A request came into the site for a combined lesson, husband and wife which we arranged. They arrived with just their bowling shoes and nothing else. "We don't have any bowling equipment." Amazed that someone so novice would want a lesson, I delved into what motivated them to call? Turns out they're doing a bowling party with their friends in a couple weeks and wanted a few pointers to get them going in the right direction so they won't embarrass themselves.
Was getting my Bowler's Map and camera ready but quickly realized, they wouldn't be necessary. We went upstairs and spent some time finding the right house ball and grip size, basically explaining what they're looking for in a weight, fit and then off to the lanes.
First they needed to do some warm ups; basic stretching to limber up. Seems hokey but to avoid silly injuries, especially older people, it's best to not just start throwing shots. Next was a few frames each to see what I had to work with.
The man squatted down practically like a baseball catcher, took 5 steps and had a grip like he's choking his worst enemy as the ball was lofted over the dots. The woman used 4 steps but actually took two steps before moving the ball. Oh and she really threw it slow with no follow through.
We discussed a basic stance and athletic position which the man applied instantly. With the wife, I talked about the basic 4 step approach and how we need to get the ball started on the first step, swing and follow though. We did this without the ball next to each other until she could coordinate the steps and arm swing. This took about 20 minutes. While this was going on, I had the man working on loosening his grip. He was doing that at the foul line doing no steps and 1 steps. "Very low speed. Just let the ball roll off your thumb and let your fingers lift the ball onto the lane." Later on, we tossed a rosin bag to each other so he could get it to tumble.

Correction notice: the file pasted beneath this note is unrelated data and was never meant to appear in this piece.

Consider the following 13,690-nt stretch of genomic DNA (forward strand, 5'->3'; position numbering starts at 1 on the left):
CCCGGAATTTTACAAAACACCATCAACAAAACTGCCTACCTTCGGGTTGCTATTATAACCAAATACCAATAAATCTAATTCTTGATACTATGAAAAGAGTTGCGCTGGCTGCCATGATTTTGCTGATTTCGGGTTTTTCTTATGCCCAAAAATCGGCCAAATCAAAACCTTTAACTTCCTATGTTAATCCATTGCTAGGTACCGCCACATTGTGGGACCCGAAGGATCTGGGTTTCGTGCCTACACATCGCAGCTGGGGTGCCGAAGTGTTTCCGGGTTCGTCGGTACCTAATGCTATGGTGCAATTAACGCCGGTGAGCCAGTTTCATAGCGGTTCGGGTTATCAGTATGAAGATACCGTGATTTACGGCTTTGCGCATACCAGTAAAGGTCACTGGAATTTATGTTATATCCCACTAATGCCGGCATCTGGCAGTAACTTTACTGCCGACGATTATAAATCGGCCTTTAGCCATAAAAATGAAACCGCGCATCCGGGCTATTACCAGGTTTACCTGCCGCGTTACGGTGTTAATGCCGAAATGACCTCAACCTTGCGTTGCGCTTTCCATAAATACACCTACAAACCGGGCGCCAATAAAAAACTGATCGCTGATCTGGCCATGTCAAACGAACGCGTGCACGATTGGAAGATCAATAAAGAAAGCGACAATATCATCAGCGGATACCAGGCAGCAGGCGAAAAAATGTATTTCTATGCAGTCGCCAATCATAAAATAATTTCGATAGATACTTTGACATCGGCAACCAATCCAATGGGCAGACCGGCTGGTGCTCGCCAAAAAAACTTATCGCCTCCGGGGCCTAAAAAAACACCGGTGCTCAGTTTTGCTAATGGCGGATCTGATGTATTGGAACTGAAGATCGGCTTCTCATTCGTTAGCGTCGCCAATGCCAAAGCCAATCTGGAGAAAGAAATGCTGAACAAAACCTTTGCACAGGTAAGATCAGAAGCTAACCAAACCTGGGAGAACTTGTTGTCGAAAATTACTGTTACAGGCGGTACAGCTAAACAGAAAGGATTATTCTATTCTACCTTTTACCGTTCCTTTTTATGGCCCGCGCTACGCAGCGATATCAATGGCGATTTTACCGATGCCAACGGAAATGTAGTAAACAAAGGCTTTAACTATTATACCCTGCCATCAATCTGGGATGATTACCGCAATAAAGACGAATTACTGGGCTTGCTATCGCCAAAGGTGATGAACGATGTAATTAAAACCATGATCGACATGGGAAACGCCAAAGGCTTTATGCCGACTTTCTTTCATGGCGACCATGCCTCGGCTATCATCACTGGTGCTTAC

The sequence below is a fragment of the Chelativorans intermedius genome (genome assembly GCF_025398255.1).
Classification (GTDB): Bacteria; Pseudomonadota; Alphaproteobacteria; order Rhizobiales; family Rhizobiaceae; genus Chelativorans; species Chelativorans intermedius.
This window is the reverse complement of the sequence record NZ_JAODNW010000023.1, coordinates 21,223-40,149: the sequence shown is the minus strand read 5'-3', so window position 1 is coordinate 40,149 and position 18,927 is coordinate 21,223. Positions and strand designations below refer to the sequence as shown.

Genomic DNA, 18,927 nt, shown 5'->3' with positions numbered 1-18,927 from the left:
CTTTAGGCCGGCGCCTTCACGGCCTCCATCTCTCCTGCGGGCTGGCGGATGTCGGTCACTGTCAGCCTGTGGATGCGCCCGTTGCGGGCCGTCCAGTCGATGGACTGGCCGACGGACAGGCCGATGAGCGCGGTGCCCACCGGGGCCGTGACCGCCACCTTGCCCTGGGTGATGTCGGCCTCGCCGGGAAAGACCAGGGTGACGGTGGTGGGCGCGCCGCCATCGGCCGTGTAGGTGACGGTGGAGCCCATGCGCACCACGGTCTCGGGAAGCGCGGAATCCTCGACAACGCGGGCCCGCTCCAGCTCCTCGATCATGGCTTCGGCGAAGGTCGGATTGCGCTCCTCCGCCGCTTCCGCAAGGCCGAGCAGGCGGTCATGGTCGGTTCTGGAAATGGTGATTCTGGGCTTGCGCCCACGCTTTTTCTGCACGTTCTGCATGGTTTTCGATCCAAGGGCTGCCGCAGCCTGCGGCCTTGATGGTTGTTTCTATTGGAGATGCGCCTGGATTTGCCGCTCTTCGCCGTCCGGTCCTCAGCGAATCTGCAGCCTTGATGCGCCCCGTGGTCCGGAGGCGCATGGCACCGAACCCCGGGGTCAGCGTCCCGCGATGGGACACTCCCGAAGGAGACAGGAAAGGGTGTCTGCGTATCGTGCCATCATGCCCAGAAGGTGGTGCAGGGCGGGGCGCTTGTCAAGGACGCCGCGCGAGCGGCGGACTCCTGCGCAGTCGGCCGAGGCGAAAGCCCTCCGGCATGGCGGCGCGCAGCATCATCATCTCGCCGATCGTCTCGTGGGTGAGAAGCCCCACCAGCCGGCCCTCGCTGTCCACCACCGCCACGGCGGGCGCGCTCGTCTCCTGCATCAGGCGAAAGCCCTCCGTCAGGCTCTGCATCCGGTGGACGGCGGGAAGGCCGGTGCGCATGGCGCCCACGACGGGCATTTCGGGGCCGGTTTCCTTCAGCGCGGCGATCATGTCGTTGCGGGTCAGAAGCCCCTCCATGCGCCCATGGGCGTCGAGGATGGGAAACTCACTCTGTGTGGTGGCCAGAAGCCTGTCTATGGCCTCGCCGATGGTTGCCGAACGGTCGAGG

In less than an hour, she had her 4 step approach and he was more upright and rolling the ball. He shot a 135 with an open in the 10th (his high game) and she hit the head pin 6 times and made 3 spares. I wrote out their lesson plans so each of them would have reminders what they needed to work on. I left them both happy and eager to practice their new styles! It was really lots of fun for all of us.
I'm telling you this because all of you are dedicated bowlers and anyone who reads my blog has sacrificed a piece of their life for the sheer joy of bowling.
So the next time you happen to be practicing and someone bowling next to you is new or obviously in need of a little attention, or when your friends want to go bowling, you know, the ones who don't bowl, offer some assistance and be enthusiastic. Just the basics. I'm not expecting you to start giving advanced lessons but an easy tip would probably be well received and go a long way to making their experience more memorable and satisfying.
I think when a person finds something and shows improvement, they want to keep doing it and get better. So each of us need to help others learn and discover how much fun bowling can really be. It goes a long way to growing this wonderful sport of ours even if it's just one bowler at a time.